The New Zealand Railways Magazine, Volume 14, Issue 6 (September 1939)
Our London Letter
Railway and Air Co-ordination.
Co-Ordination of rail and road transport proceeds steadily throughout Britain, while the four group railways are also becoming increasingly interested in the movement of passengers and goods by sea and air. This month we have to record developments (of particular interest to New Zealand) associated with the opening in London, jointly by Imperial Airways and the Southern Railway, of a new railway station to house the special trains operating to and from the Empire Flying Base at Southampton. This station has every modern equipment in the way of waiting halls, refreshment facilities, luggage handling apparatus, and so on, and is situated adjacent to the Victoria terminal, world-famed for its many continental services. In addition to this new development, the Southern Railway has recently established, in cooperation with the Great Western, a new organisation, styled Great Western and Southern Air Lines, to provide air services in southern and southwestern England. The big air undertaking known as Railway Air Services Limited, in which the four group lines are largely interested, has throughout the summer been operating fast flights between London and all parts of the country. Among this year's improvements was the provision of a direct through service between London, Manchester, Liverpool and Glasgow. Four air services are provided daily between Liverpool, Manchester and London, one of these being especially popular as it makes a continental connection in the metropolis, enabling travellers to be in Paris before lunch.
Improved Signalling Arrangements.
Fast and frequent train services, such as are now the rule on all our main-lines, demand particularly efficient signalling equipment, and recently there have been introduced several important resignalling schemes on the Home railways. On the L. & N.E., extensions have been introduced on the colour-light signalling of the mainline between York and Darlington, and shortly the whole of this busy 45-mile length of track will be so equipped. By the L. M. & S. Company there has just been undertaken extensive signalling improvements in the Rugby area. This work involved the demolition of a very well-known signal gantry at Rugby, carrying 44 signal arms on 26 posts, the highest of which was 74 feet above ground. Situated at the south end of the station, this gantry has been replaced by two much smaller structures, carrying three groups of electric colour lights, twelve signals in all. For the first time in L. M. & S. use, there have been introduced directional light indicators to warn drivers of the route set up. On about two miles of track there have been installed 33 colour-light signals, controlled from six signal-boxes, the largest cabin being Rugby No. 1, with 180 levers. Rugby station handles 240 regular passenger trains daily, and the improved facilities have made it possible to quicken the acceptance of non-stop trains, the headway between which has been reduced from 7 to 5 minutes.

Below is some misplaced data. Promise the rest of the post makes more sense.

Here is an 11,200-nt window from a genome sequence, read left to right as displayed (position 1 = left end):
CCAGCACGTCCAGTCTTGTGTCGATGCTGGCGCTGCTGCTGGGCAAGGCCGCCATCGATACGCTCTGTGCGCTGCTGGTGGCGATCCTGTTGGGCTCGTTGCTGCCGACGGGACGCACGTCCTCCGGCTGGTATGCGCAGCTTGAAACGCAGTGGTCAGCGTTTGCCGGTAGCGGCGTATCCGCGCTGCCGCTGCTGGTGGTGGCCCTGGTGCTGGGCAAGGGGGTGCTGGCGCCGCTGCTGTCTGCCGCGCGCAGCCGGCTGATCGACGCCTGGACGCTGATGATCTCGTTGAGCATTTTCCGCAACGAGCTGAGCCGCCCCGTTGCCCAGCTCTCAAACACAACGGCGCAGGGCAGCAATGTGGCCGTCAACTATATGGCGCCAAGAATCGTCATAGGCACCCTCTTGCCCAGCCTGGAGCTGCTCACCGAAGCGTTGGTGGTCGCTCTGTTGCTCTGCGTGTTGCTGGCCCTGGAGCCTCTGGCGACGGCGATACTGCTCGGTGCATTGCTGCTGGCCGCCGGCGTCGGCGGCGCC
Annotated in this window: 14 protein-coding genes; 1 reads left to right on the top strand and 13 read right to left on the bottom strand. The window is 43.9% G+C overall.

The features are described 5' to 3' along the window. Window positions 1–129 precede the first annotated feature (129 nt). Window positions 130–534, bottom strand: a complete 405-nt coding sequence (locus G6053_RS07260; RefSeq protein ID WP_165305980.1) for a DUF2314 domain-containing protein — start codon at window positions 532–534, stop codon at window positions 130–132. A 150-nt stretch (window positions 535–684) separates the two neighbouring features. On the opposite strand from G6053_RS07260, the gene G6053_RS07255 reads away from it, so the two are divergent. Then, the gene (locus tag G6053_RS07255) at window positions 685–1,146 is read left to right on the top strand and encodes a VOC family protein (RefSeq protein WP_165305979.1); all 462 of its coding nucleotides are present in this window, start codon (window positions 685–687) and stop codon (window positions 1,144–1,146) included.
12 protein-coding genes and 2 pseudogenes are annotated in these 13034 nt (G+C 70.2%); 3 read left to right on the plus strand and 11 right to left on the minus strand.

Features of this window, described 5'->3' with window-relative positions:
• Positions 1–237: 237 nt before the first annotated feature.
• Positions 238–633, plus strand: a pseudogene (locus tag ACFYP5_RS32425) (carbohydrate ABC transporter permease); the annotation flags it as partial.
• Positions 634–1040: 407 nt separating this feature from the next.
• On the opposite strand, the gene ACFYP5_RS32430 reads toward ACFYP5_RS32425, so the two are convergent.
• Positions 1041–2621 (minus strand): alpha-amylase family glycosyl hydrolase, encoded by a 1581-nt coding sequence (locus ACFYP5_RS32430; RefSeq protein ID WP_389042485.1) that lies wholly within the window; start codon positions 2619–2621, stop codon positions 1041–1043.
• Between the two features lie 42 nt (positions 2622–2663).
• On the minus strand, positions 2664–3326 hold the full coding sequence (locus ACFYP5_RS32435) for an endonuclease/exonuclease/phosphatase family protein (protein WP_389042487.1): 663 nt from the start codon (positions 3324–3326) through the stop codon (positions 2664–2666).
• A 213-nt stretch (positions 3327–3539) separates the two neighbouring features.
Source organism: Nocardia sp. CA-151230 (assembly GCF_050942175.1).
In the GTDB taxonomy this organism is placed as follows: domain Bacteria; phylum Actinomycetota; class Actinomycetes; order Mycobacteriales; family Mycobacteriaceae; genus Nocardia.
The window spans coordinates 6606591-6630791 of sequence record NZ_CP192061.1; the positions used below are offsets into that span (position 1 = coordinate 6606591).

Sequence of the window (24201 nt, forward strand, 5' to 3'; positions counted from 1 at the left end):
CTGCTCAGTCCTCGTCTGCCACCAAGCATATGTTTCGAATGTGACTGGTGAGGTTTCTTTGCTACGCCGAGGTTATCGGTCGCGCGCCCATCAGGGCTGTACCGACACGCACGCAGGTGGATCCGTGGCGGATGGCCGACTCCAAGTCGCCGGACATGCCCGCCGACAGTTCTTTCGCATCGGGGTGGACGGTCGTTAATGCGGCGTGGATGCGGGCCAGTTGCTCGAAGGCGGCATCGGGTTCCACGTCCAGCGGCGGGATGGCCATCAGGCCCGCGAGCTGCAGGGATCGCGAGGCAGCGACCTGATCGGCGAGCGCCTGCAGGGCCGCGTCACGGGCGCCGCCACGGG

Another Railway Centenary.
New Maritime Station at Calais.
In the movement of passengers and freight between Britain and France, the Port of Calais has always been a main gateway. Readers of that masterpiece by Dumas, “The Three Musketeers,” will recall the wild dash from Paris to Calais which forms a feature of the story. Since those days, express trains and fast steamships have taken the place of the slower means of movement of D'Artigan's age, but Calais remains the principal northern entrance into France. At this busy port the French National Railways have opened this year a magnificent new Maritime Railway Station, which promises to aid enormously in the development of cross-Channel traffic. Work on the new terminus commenced in 1930, and among improvements effected are the widening and lengthening to 1,640 feet of the quay platform; the extension of the main passenger building; and the enlargement of the Customs hall. New and larger waiting rooms and offices have been installed, and passengers passing between ship and train are now completely protected from the weather. Five level crossings have also been replaced by bridges. The Port of Calais is one of the handiest of French gateways from the navigation viewpoint, and is famed for its facility for handling vessels during foggy weather. Something like 500,000 British travellers pass through Calais every year, and in co-operation with the Southern Railway of England, the French National Railways operate via Calais and Dover the shortest and quickest route between Paris and London, this being the well-known “Golden Arrow” daily daylight service.
Railway-owned Shipping Services.
The Home railways are among the largest steamship owners in the world, and on completion of three fine new railway vessels at present on the stocks, their combined fleet will number 130, with a gross registered tonnage of 176,145 tons, carrying crews totalling in the aggregate 2,805. The services operated form the principal links with the Continent, Ireland, the Channel Islands, the Isle of Wight, and the Scottish Western Isles. Sixteen services are actually owned and worked by the British railways to Ireland and Continental ports. The Southern Railway is responsible for services between Folkestone and Boulogne, Southampton and Havre, Southampton and St. Malo, Southampton and Jersey, and Jersey and St. Malo, in addition to the train-ferry services between Dover and Dunkirk. By the L. & N. E. Company there are worked the important mail services between Harwich and Hook of Holland, Harwich and Antwerp, and Harwich and Zeebrugge. The G. W. Railway operate services between Fishguard and Rosslare, and Fishguard and Waterford, linking Britain and Ireland, as well as to the Channel Islands via Weymouth. The L. M. & S. also operate some notable shipping services.